As far as TCCA membership goes, we are delighted to have so many loyal and long-term members, as well as seeing strong interest from organizations involved in critical broadband. We are putting a great deal of effort in attracting members from the MNO sector to enable a strong ecosystem as we move toward standardised 4G and 5G for critical communications. Our Critical Communications Broadband Group in May issued a white paper aimed at helping MNOs understand the business case for developing mission-critical services, as it’s becoming clear that the majority of mission-critical broadband service provision for the future will leverage commercial operators’ existing infrastructures in some way, using existing MNO spectrum, and this is a new market for those operators. They need our help and support in learning about and developing their offerings for the critical communications sector.

RRI: How was the latest MCPTT Plugtests event compared with the first in 2017?
Gray: TCCA collaborated once again with ETSI on the second MCPTT Plugtests in June, providing key technical support and sponsorship for the event hosted at Texas A&M University. As might be expected, significantly more companies with many more products to test participated this year than at the first Plugtests. It was pleasing to see all the work that has gone into defining the standards now beginning to deliver real products and hugely encouraging that so many more test sessions were held this year with a significant degree of success in demonstrating conformance and interoperability. I fully expect that with this trend of growth and new entrants joining, the mission critical (MC) solutions ecosystem is set to continue.

RRI: What will be the industry’s biggest challenges in the coming year?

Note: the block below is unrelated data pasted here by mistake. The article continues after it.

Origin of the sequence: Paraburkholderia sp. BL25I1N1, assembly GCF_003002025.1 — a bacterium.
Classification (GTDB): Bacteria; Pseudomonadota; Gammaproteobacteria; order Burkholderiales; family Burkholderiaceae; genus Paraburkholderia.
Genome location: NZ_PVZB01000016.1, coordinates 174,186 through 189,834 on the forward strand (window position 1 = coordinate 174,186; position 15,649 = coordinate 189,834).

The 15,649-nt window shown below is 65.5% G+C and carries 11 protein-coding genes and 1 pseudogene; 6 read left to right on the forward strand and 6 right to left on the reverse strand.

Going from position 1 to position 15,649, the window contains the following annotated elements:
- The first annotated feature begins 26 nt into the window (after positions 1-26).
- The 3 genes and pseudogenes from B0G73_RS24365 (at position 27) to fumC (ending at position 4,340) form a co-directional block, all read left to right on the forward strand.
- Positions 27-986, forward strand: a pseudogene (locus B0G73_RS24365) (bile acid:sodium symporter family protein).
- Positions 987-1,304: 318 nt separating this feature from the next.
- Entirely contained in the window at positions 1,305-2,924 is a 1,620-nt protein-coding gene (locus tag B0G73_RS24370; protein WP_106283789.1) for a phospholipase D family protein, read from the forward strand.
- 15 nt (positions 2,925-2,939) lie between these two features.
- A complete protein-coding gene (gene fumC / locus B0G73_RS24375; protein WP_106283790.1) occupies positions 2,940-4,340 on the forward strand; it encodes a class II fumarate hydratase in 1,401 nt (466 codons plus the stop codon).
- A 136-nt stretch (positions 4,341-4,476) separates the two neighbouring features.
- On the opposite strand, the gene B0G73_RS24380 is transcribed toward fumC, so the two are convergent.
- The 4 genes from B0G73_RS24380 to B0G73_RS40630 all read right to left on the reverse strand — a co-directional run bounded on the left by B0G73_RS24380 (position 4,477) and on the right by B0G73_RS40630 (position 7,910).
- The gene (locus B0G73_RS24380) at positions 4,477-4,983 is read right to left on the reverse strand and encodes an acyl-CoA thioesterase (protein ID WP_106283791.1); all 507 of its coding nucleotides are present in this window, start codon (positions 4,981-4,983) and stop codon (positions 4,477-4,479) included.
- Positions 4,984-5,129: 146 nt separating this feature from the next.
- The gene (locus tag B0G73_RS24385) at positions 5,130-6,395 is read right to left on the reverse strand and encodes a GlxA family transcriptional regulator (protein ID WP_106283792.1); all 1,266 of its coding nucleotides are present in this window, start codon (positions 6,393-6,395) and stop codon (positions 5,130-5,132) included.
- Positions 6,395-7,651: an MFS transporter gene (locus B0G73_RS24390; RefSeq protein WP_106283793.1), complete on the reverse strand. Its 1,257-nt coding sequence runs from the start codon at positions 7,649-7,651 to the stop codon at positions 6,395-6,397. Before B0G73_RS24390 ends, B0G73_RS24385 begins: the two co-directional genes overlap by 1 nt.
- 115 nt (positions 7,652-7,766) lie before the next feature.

Gray: We need to ensure that there is a robust and efficient process for testing and certifying standards conformance and interoperability for mission-critical devices and systems. TCCA developed and runs the unique TETRA Interoperability Testing process, which underpins the strong TETRA market, and we will look to this model to create the most cost-effective testing and certification of mission-critical apps, clients and devices to lower the overall cost of the solutions. To achieve this, we first and foremost need test equipment manufacturers to include mission-critical testing support in their test sets. Only with that in place will a conformance testing and certification process be both effective and trusted.

TCCA held a meeting of observers at the recent MCPTT Plugtests, including device manufacturers, application developers, MNOs and user agency representatives, to try to catalyze sharing of information and ideas regarding testing and certification of future mission-critical broadband products. The need for global collaboration and information sharing between all interested parties, most especially between non-competing MNOs entering the mission-critical market, was stressed at the meeting as being a basis on which a less onerous and more cost-effective testing and certification regime could be achieved for mission-critical products. Those present at the meeting agreed to continue in the dialogue and collaborative efforts for the benefit of all stakeholders.

RRI: What else would you like to add?
Gray: Although there is a great deal of coverage given to mission-critical broadband, it is not yet a fully standardized reality, and particularly for voice, the existing narrowband systems will be very much in play for a long time to come. Our Security and Fraud Protection and TETRA Industry Group (TIG) working groups have both produced white papers that outline best practices around TETRA and Long Term Evolution (LTE) interconnectivity, and these are excellent reference documents.

Malcolm Quelch, TCCA board vice chair and chair of TIG, retired, and we wish him a happy and relaxing future, with thanks and great respect for all he has done for the industry. Francesco Pasquali from Leonardo takes over as chair of the TIG, and Barbara Held of BDBOS is the new vice chair of the board.

As I approach my first year anniversary as TCCA chief executive, I would like to thank all our members, working groups, regional forums and key partners for all their support, help and advice. I look forward to the next 12 months with energy, enthusiasm and great expectation.